Earlier studies have shown that microarray analysis of melanoma can distinguish more motile from less motile cells, despite similar histopathology. One key feature of this gene expression signature is that cells that are more motile have high expression of WNT5A and low expression of MART-1. Reconstituting WNT5A expression in cells with low levels of WNT5A increases motility of these cells, via the activation of protein kinase C. In order to better understand the pathways by which WNT5A mediates motility, we performed RNAi knockdown of WNT5A in cells that were transfected with WNT5A. We could establish using Western analysis, and confocal microscopy, that Wnt5a protein expression was downregulated by RNAi, and this contributed to the deactivation of PKC, and its subsequent translocation from the membrane to the cytoplasm. Array analysis of these RNAi treated cells also demonstrated that WNT5A overexpression suppressed the expression of a large amount of genes. To determine if WNT5A could directly affect the expression of MART1 and TYRP1, we treated WNT5A expressing cells with RNAi against WNT5A, and analyzed changes in the expression of these genes using real time PCR. MART1 expression, nearly absent in a number of highly metastatic melanoma lines, was reconstituted as early as 24 hours, as was MITF expression and TYRP, both of which are lost in the presence of high WNT5A. The reverse could also be observed when treating low- WNT5A expressing cells with medium containing Wnt5a protein. In a study of a panel of RNA from melanoma cells derived from patient tissues we found a robust inverse relationship between WNT5A and MART1. Furthermore, preliminary data indicates that these effects may be mediated via a Wnt5a- dependent increase in IL-6 both at the level of secretion, and transcription, resulting in the phosphorylation of STAT-3 and a subsequent down-regulation of PAX3, the presence of which is required, along with MITF, for expression of MART1, TYRP1 and GP100. Experiments to determine if WNT5A over-expression can protect melanoma cells in vitro from cytolysis by tumor-infiltrating lymphocytes (TILs) recognizing MART1 peptide are currently underway.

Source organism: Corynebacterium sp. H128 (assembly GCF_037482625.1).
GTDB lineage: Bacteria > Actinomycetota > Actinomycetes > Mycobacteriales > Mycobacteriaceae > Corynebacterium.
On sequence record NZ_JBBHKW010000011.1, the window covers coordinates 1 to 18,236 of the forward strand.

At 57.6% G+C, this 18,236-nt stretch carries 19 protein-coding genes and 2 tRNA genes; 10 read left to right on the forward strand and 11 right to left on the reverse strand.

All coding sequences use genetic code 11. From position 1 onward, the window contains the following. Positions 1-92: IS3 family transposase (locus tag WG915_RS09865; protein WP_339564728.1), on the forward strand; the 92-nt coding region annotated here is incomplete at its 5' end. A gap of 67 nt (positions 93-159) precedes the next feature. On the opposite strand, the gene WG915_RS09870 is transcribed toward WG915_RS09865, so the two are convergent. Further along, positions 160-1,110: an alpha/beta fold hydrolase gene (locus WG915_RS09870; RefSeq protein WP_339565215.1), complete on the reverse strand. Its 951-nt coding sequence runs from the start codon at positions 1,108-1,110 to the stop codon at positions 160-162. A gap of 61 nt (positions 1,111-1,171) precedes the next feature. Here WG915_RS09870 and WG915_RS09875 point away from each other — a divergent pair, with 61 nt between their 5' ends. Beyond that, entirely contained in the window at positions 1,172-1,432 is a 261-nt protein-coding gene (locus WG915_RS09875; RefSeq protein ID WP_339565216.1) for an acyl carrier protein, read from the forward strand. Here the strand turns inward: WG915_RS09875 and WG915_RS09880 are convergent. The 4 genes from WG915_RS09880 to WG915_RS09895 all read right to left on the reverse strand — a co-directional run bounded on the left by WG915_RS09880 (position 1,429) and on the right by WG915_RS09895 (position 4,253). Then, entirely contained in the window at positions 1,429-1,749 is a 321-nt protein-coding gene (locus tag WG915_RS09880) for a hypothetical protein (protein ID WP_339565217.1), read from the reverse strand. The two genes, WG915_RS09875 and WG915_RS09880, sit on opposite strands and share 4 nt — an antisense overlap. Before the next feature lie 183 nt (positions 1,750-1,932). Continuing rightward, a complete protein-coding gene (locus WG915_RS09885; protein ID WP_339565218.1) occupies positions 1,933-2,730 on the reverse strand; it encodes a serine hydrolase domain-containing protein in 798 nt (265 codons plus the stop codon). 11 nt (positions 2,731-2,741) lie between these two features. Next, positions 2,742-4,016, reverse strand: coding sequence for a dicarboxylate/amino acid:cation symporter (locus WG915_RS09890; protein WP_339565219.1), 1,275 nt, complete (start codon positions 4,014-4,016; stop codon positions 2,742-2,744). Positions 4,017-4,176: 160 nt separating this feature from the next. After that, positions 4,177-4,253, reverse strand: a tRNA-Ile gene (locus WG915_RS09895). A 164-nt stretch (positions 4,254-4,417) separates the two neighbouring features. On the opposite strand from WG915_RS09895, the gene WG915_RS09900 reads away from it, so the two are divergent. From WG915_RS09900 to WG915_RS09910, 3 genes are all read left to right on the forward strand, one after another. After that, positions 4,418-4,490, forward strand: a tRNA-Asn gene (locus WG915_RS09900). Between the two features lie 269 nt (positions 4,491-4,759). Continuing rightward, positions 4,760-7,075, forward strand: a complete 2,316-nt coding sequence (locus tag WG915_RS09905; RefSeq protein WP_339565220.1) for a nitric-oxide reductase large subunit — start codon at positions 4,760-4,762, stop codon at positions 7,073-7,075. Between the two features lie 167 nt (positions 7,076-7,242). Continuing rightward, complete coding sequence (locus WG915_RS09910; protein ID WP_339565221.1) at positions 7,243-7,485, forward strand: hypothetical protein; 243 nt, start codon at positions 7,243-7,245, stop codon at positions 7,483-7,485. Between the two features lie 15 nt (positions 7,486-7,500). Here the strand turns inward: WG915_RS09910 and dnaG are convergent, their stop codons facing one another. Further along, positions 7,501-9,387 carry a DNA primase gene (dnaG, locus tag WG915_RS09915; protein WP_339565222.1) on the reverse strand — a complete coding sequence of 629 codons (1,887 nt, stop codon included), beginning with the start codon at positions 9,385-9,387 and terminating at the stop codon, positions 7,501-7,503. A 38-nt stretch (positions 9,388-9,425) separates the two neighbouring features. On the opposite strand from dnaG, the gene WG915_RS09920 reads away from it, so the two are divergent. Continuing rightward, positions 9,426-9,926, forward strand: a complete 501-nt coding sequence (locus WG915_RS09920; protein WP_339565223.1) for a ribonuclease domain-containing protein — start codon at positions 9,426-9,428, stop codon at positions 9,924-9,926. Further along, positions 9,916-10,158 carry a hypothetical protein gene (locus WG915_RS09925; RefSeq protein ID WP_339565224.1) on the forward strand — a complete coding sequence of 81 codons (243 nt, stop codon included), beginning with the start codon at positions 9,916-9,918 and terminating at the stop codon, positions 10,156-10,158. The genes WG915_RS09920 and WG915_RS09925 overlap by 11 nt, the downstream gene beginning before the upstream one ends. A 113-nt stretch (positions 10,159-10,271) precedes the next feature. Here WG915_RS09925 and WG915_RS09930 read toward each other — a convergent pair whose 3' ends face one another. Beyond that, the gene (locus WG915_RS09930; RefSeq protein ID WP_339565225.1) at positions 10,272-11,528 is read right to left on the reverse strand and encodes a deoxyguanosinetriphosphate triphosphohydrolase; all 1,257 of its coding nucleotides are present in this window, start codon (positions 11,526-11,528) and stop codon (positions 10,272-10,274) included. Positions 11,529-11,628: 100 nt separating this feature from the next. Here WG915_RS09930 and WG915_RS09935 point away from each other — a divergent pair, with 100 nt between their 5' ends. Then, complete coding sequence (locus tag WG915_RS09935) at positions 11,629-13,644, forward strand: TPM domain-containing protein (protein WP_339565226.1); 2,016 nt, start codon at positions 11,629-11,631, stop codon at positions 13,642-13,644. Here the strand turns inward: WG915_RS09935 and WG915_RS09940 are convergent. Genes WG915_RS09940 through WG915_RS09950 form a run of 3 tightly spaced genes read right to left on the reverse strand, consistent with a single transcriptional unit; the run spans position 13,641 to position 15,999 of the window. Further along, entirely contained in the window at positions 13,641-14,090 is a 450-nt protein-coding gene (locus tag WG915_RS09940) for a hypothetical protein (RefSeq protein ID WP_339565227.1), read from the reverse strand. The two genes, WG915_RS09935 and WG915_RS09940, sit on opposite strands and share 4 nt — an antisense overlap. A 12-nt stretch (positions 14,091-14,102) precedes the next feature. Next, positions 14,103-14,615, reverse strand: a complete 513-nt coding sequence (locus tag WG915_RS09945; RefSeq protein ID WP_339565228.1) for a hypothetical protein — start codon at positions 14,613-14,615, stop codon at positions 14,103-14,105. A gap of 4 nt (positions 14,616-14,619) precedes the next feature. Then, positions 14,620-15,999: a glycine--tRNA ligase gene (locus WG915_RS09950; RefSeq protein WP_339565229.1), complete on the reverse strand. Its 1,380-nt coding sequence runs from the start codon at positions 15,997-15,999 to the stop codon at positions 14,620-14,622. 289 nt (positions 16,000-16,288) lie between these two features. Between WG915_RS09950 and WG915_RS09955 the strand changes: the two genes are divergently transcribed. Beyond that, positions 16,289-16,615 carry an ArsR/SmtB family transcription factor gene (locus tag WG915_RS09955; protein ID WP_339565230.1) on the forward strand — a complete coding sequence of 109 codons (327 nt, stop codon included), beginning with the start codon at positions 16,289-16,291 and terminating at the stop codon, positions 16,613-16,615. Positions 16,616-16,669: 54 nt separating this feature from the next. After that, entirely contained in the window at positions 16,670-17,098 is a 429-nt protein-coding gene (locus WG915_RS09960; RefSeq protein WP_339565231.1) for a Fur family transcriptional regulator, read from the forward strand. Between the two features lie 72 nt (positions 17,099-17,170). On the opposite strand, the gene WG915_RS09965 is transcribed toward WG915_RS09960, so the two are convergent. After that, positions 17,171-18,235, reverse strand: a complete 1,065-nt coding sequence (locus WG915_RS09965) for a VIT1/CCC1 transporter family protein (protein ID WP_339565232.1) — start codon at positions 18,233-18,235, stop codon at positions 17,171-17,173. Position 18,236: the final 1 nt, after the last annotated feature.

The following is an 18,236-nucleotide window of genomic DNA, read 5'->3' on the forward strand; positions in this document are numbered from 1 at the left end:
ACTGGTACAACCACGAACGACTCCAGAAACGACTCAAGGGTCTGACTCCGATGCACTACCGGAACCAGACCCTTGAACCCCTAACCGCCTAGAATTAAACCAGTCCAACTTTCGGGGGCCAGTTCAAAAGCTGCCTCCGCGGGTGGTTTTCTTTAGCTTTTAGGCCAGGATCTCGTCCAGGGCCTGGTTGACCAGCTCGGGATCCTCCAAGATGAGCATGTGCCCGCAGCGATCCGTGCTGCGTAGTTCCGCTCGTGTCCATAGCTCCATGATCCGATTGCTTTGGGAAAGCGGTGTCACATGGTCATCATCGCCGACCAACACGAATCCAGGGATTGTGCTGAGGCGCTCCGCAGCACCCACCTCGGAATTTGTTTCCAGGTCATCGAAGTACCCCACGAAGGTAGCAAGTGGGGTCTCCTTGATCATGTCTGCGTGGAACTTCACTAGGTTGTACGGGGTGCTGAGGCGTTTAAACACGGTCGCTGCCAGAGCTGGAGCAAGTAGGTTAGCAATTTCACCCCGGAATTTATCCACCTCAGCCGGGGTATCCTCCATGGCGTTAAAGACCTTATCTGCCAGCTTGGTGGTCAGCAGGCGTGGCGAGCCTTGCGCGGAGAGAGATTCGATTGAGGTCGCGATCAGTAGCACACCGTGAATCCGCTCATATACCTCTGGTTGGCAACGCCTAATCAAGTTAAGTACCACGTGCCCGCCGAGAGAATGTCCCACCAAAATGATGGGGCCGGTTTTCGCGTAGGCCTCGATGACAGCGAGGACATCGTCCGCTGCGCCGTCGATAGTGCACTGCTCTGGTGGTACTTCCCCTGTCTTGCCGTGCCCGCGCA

[Proc Amer Assoc Cancer Res, Volume 46, 2005]